As most of the rest of Europe has rejected fracking, Britain’s right-wing government has turned down a controversial request from Cuadrilla to ease limits on earthquakes caused by the practice, despite claims that the rules could prevent the firm measuring the country’s shale-gas potential.
Cuadrilla has caused nearly 30 minor earthquakes since it resumed fracking at Preston New Road in the northwest English county of Lancashire in October. The strongest was measured at 1.1 magnitude on Monday.
A “traffic-light” system was introduced after Cuadrilla was stopped in its previous operations in 2011 when it caused two tremors of up to 2.3 magnitude. The UK-based firm now has to cease fracking for 18 hours after a tremor of more than 0.5 on the Richter scale, although quakes below 1.5 magnitude cannot be felt on the surface.
Cuadrilla has twice breached the limit in the past week, with tremors of 0.8 and 1.1.
Energy minister Claire Perry said: “It would be a very foolish politician who would do things that would be considered to be relaxing regulatory standards when we are trying to reassure people about safety.”
Francis Egan, Cuadrilla CEO, earlier claimed the limits prevented it fracking effectively at the site near Blackpool and block the development of a commercially viable shale industry.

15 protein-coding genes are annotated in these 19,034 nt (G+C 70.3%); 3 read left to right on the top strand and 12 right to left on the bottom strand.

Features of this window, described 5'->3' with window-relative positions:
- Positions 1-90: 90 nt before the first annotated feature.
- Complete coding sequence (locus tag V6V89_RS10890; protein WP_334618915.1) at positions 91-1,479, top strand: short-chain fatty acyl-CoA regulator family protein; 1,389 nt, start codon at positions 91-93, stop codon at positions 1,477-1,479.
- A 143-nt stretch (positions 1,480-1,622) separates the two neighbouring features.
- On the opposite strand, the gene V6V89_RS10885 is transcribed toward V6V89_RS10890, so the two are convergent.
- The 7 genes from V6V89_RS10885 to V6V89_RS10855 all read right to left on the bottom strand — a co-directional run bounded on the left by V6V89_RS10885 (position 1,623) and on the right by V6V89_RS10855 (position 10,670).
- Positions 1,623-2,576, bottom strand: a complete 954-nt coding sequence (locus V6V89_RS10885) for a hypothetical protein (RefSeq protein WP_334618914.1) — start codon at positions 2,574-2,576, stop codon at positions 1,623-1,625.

The firm claims significant amounts of gas are trapped within shale rock under northern England. Fracking involves pumping water, sand and chemicals to fracture shale rock hydraulically and release gas.
Egan said his team had so far been able to inject less than half the required sand to keep fractures in the rock open through which gas would flow up. Cuadrilla wants the earthquake limit raised to 2.
Egan said the existing limit was “like someone saying you can construct a house but you have to use a plastic hammer”.
The controversial technique has come under fire elsewhere. Offsetting emissions generated by fracking could cost up to €2.7 billion per year by 2030 when the shale gas industry is at full production in Australia’s remote Northern Territory (NT) in 2030, according to research by the Australia Institute.
The state’s government lifted a moratorium on fracking earlier this year, while promising to ensure it would not increase NT’s net greenhouse-gas emissions but offsetting the emissions would cost €2.7 billion a year by 2030, the report warned.
The Australian Petroleum Production and Exploration Association rejected the estimates, labelling them a “deliberate attempt” to overstate potential emissions.
Anti-fracking protests. Picture credit: Flickr